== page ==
Alger Hiss Trial On Aug. 3, 1948, Whittaker Chambers, a senior editor from Time magazine and self-admitted ex-communist, appeared before the House Un-American Activities Committee (HUAC) identifying Alger Hiss and several other federal officials of having been members of a Communist cell whose purpose had been to infiltrate the U.S. government. Hiss served five years in prison.
NATO In 1949 the western nations formed the North Atlantic Treaty Organization to co-ordinate their defense against Russia. It consisted of: America, Canada, Britain, France, Holland, Belgium Luxembourg, Portugal, Denmark, Norway and Italy »se SEATO Southeast Asia Treaty Organization France, the United Kingdom, and the United States represented the strongest Western powers Australia, Thailand, the Philippines, and New Zealand CENTO Central Treaty Organization Iran, Iraq, Pakistan, Turkey, and the United Kingdom
Senator Joe McCarthy Joseph McCarthy (1908-1957) was a Republican Senator from Appleton, Wisconsin, who did the most to whip up anti-communism during the 1950s. On February 9, 1950, he gave a speech where he claimed to have a list of 205 Communists in the State Department. In the spring of 1954, however, the tables turned when McCarthy charged that the United States Army the Senator as a blustering bully and his investigations as little more than a misguided scam
US Test Hydrogen Bomb-1952 1000 times more powerful than the Hiroshima atomic bomb Set off on Bikini Island in the Marshall Islands
Nikita Khrushchev Takes Over Talks of peaceful co- existence and de- stalinization.
The 1960 U-2 incident occurred during the Cold War on May 1, 1960 (during the presidency of Dwight D. Eisenhower) when an American U-2 spy plane was shot down over the Soviet Union. At first, the United States government denied the plane's purpose and mission, but was forced to admit its role as a covert surveillance aircraft when the Soviet government produced its remains (largely intact) and surviving pilot, Francis Gary Powers. Coming just over two weeks before the scheduled opening of an East-West summit in Paris, the incident was a great embarrassment to the United States and prompted a marked deterioration in its relations with the Soviet Union.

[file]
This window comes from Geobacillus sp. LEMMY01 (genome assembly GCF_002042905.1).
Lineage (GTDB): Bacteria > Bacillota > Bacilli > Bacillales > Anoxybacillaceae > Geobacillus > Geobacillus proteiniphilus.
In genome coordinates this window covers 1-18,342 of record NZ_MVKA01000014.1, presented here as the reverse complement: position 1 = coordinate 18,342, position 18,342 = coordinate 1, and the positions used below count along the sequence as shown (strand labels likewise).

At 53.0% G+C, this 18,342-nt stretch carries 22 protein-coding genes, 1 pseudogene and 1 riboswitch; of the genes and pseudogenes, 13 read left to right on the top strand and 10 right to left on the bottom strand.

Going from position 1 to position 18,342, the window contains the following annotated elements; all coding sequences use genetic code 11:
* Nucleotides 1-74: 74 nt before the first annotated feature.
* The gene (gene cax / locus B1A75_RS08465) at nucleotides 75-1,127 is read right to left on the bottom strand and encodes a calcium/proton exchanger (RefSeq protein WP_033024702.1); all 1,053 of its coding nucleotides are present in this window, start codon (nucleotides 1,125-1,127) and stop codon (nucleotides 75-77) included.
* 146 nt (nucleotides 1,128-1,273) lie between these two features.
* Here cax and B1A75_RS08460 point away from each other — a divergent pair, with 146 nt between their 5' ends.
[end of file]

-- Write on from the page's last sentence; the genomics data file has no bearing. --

Kennedy vs. Nixon First Televised presidential Debate
Yuri Gagarin On 12 April 1961, he became the first human in outer space and the first to orbit the Earth
Berlin Wall-1961 Wall built by Soviets to keep East Germans from crossing over.
Bay of Pigs The Bay of Pigs Invasion (known as La Batalla de Girón in Cuba), was an unsuccessful attempt by a U.S.-trained force of Cuban exiles to invade southern Cuba with support from U.S. government armed forces to overthrow the Cuban government of Fidel Castro. Professor and the first post- revolution Prime Minister José Miró Cardona was chosen to lead the planned provisional government.
Fidel Castro and Soviet premier Nikita Khrushchev agreed to secretly place strategic nuclear missiles in Cuba. Like Castro, Khrushchev felt that a U.S. invasion of Cuba was imminent, and that to lose Cuba would do great harm to the spread of communism, especially in Latin America. He said that he wanted to confront the Americans "with more than words...the logical answer was missiles